Hometown Heroes: For Jule Finley, all of Franklin is a stage

  • Jule Finley, curriculum coordinator for the Franklin School District and longtime theater program teacher and director, at the Franklin Opera House. Eileen O’Grady / Monitor staff

  • Jule Finley, curriculum coordinator for the Franklin School District and longtime theater program teacher and director, at the Franklin Opera House on May 24, 2022. Eileen O'Grady—Monitor staff

Monitor staff
Published: 5/30/2022 4:20:39 PM

Every time curriculum coordinator Jule Finley directs a new theatrical production with the Franklin School District, she buys a new Funko pop figurine that represents the show.

The figurine collection, arranged in boxes on shelves above the desk in her office, includes Dorothy and Toto from the time Franklin schools staged “The Wiz” in 2013, the Cat in the Hat from “Seussical” in 2018, Ariel from “The Little Mermaid” in 2017 and Elsa from “Frozen Jr.” in 2019, but they represent just a fraction of the shows Finley has staged at the high school and through the local community troupe.

Averaging nine shows a year for the past 28 years, Finley doesn’t have much time to rest. The first time she took a real break from the theater was when the pandemic hit in 2020, and it’s made her realize that it may be time to finally start slowing down and decluttering some of the costumes which she jokingly says has her attic on the verge of collapse.

“I do enjoy being busy. I’m really good at time management and multitasking,” Finley said. “COVID was the first time in like 35 years that I actually had to stop everything and it was very challenging for me. But I actually learned that if I gave myself a little time to breathe, it was nice to have.”

Finley started at Franklin High School in 1994 as an English and theater teacher, where she created the curriculum for two drama classes and founded the extracurricular theater program she still runs today. Finley, who went to college for theater and originally wanted to be a professional actor, started teaching due to practicality and stayed with it when she realized the impact she could have.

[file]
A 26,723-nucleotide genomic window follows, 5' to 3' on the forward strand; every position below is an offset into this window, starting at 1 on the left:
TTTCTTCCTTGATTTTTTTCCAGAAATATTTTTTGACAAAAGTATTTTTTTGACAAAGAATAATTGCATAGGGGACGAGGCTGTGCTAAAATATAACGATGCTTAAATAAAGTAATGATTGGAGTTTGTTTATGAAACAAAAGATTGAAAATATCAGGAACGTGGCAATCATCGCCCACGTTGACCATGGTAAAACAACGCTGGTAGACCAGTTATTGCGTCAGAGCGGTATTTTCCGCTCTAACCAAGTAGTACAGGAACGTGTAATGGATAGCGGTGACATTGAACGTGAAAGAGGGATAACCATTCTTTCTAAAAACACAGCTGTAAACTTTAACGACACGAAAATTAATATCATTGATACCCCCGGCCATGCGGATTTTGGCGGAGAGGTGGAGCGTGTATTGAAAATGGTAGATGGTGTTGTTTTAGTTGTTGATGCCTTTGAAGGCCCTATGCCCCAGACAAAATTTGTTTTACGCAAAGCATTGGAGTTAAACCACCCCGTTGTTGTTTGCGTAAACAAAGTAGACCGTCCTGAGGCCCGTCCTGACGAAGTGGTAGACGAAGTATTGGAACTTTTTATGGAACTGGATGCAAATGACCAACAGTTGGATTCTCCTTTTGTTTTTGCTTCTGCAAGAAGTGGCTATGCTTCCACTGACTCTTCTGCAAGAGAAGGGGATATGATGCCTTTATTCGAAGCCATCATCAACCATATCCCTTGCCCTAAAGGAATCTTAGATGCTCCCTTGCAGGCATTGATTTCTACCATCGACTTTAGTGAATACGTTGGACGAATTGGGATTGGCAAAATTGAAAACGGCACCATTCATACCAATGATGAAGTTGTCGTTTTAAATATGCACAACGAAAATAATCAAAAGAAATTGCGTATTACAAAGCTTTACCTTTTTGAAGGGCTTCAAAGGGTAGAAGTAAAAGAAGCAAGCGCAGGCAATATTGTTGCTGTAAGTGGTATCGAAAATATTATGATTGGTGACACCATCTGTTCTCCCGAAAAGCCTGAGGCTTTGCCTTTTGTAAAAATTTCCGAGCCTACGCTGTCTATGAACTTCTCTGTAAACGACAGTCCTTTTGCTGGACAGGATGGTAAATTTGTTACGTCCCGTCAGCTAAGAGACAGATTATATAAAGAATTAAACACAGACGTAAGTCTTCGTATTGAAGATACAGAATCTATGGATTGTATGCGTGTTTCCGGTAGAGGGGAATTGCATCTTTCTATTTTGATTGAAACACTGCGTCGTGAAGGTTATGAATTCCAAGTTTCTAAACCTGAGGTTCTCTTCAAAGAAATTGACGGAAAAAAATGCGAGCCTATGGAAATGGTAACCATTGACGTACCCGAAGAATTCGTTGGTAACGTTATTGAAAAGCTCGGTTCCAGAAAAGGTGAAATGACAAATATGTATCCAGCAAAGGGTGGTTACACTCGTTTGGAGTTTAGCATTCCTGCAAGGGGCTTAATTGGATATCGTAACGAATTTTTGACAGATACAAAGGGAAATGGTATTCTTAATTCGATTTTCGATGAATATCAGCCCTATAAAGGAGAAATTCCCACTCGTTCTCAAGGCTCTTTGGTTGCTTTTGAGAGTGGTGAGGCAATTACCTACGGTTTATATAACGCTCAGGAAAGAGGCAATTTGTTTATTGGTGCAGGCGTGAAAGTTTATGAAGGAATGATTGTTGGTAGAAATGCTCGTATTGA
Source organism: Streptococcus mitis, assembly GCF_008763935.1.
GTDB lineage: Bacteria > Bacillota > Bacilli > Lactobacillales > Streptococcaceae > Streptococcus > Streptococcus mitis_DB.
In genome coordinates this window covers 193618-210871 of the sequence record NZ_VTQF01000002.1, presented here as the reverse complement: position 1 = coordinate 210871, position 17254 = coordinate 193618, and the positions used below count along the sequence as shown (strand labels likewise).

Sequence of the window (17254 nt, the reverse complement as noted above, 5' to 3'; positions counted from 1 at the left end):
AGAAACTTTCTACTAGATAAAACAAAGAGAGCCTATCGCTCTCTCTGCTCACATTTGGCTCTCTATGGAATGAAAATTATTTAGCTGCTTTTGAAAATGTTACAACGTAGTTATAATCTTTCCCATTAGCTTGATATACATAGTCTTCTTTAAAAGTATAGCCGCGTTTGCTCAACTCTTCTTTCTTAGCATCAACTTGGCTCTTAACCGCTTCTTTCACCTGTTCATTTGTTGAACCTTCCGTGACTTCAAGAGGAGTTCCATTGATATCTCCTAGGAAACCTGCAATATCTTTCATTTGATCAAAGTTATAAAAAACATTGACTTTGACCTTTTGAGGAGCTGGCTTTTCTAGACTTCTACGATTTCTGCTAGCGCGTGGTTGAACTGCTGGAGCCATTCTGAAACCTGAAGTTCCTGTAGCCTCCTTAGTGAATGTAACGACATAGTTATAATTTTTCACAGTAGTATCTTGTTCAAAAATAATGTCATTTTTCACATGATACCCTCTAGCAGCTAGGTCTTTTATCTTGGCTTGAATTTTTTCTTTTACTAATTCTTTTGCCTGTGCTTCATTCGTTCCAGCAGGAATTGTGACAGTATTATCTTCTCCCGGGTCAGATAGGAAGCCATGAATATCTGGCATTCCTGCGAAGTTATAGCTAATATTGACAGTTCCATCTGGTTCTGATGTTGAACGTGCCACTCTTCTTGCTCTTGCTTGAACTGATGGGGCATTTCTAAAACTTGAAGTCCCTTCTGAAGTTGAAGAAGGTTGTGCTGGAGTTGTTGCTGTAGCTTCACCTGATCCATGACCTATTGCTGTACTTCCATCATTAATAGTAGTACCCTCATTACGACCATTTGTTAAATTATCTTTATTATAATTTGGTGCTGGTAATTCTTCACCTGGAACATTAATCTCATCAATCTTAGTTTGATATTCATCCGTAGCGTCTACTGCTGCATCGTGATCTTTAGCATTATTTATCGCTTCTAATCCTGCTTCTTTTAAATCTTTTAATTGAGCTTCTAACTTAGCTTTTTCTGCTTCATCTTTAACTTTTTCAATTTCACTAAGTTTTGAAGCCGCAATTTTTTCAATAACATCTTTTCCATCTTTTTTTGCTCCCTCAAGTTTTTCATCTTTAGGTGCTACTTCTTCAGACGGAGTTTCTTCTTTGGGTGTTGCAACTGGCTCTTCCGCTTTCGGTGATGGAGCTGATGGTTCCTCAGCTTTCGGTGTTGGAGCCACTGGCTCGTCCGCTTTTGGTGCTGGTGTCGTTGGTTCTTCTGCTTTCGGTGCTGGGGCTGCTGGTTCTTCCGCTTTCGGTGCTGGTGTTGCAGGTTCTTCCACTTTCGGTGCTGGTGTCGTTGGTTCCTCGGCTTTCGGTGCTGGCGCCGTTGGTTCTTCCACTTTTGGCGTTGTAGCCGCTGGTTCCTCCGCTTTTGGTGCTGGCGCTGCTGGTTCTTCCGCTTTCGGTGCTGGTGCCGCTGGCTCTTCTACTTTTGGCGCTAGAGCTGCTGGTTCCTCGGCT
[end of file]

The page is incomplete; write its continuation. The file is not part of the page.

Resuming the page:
“The self-confidence that I see build in kids is huge,” Finley said. “I literally can watch kids grow from the time that they’re in elementary school until they graduate. Whether they continue to do anything in theater or not, the skills that they learn will last them forever.”

Before the pandemic, Finley would organize annual theater class trips to places like New York City, Washington D.C., Toronto and Virginia Beach to view Broadway shows, dinner theater and theme park performances, as a way of exposing the students to different career options in the performing arts. For many students, it was their first time leaving New Hampshire.

“The opportunities and memories that it makes for kids are huge,” Finley said. “These are things that kids will remember forever.”

For the last six years, Finley has been the curriculum coordinator in the SAU office, where she is responsible for overseeing the curriculum district-wide, and also overseeing the teacher evaluations, professional development programs and the teacher mentorship program. When her workday ends, she can be found at the Franklin Opera House three or four days a week, working on shows with students in the extracurricular theater program or adults in the community theater program.